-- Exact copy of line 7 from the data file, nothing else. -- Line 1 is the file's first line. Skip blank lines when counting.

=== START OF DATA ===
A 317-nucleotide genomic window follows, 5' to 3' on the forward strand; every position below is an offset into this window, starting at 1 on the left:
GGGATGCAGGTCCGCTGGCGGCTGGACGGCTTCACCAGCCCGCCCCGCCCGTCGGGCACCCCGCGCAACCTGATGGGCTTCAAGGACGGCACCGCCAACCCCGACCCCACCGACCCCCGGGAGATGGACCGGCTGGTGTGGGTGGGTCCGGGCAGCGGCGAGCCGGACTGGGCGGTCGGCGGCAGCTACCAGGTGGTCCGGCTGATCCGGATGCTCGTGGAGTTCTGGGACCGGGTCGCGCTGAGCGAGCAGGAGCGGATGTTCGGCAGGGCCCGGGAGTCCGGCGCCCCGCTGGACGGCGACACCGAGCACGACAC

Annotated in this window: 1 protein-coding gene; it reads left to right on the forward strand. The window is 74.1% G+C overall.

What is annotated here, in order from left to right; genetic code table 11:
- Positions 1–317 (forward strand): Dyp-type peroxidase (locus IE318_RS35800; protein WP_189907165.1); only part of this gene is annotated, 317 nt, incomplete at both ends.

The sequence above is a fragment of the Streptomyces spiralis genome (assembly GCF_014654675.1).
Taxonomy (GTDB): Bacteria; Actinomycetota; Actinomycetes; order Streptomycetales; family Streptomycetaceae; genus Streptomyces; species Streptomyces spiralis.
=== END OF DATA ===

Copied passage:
Taxonomy (GTDB): Bacteria; Actinomycetota; Actinomycetes; order Streptomycetales; family Streptomycetaceae; genus Streptomyces; species Streptomyces spiralis.